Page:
Although Jesus eventually healed the Canaanite woman’s demon-possessed daughter, some believe that Jesus’ overall encounter with the woman indicates that He was unkind and intolerant. For example, the prolific infidel Steve Wells documented hundreds of cases of alleged intolerance in the biblical text. Jesus’ encounter with the Syrophoenician women is number 529 on his list. Of the episode, Wells wrote: “Jesus initially refuses to cast out a devil from a Syrophoenician woman’s daughter, calling the woman a ‘dog’. After much pleading, he finally agrees to cast out the devil” (2010).
Even many religious writers and speakers view Jesus’ statements to the woman as unkind, intolerant, offensive, or a racial slur. Dean Breidenthal, in a sermon posted under the auspices of the Princeton University Office of Religious Life, said concerning Jesus’ comment: “I suspect we wouldnot be so bothered by Jesus’ unkind words to the Syrophoenician woman if they were not directed against the Gentile community. Those of us who are Gentile Christians have less trouble with Jesus’ invectives when they are directed against the Jewish leadership of his day” (2003, emp. added). Please do not miss the implication of Breidenthal’s comment. If the statement made by Jesus actually could be construed as unkind, then Jesus would be guilty of violating one of the primary characteristics of love, since love “suffers long and is kind” (1 Corinthians 13:4). Any unkindness on Jesus’ part would cast doubt on His deity. Is it true that Jesus exhibited an unkind attitude in His treatment of the Syrophoenician woman?
TO THE JEW FIRST AND ALSO TO THE GREEKS
In order to understand properly Jesus’ statement, one must recognize the divinely appointed order in which the Gospel would spread. Jesus was passing through the land of the Gentiles (Greeks) and was approached by a woman who was not a Jew. While Jesus’ message would eventually reach the Gentile world, it is evident from the Scriptures that the Jewish nation would be the initial recipient of that message. In his account of Jesus’ encounter with the Syrophoenician woman, Matthew recorded that Jesus said: “I was not sent except to the lost sheep of the house of Israel” (15:24). When Jesus sent the twelve apostles on the “limited commission,” He told them: “Do not go into the way of the Gentiles, and do not enter a city of the Samaritans. But go rather to the lost sheep of the house of Israel” (Matthew 10:5-6).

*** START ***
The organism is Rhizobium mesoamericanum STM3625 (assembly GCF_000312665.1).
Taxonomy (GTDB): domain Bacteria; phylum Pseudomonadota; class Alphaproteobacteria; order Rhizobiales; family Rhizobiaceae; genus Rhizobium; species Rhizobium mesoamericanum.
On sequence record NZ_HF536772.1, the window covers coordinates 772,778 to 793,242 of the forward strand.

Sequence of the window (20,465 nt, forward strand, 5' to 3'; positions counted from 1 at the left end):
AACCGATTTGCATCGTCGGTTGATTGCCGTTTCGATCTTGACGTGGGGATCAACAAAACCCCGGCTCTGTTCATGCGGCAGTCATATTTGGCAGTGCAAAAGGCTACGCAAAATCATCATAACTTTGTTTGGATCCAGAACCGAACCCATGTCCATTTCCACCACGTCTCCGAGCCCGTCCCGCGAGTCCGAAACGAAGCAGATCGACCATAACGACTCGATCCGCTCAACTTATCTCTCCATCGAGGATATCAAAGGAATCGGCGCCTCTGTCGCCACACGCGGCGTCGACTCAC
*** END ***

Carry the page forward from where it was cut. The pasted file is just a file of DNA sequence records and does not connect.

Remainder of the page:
Just before Jesus ascended to heaven after His resurrection, He informed the apostles: “[A]nd you shall be witnesses to Me in Jerusalem, and in all Judea and Samaria, and to the end of the earth” (Acts 1:8). The sequence of places where the apostles would witness manifests the order in which the Gospel would be preached (i.e., the Jews first and then the Gentiles). In addition, in his epistle to the church at Rome, the apostle Paul stated: “For I am not ashamed of the gospel of Christ, for it is the power of God to salvation for everyone who believes, for the Jew first and also for the Greek” (1:16). Jesus’ statement to the Syrophoenician woman indicated that the Jewish nation was Jesus’ primary target for evangelism during His earthly ministry.
HOW FAR CAN AN ANIMAL ILLUSTRATION BE TAKEN?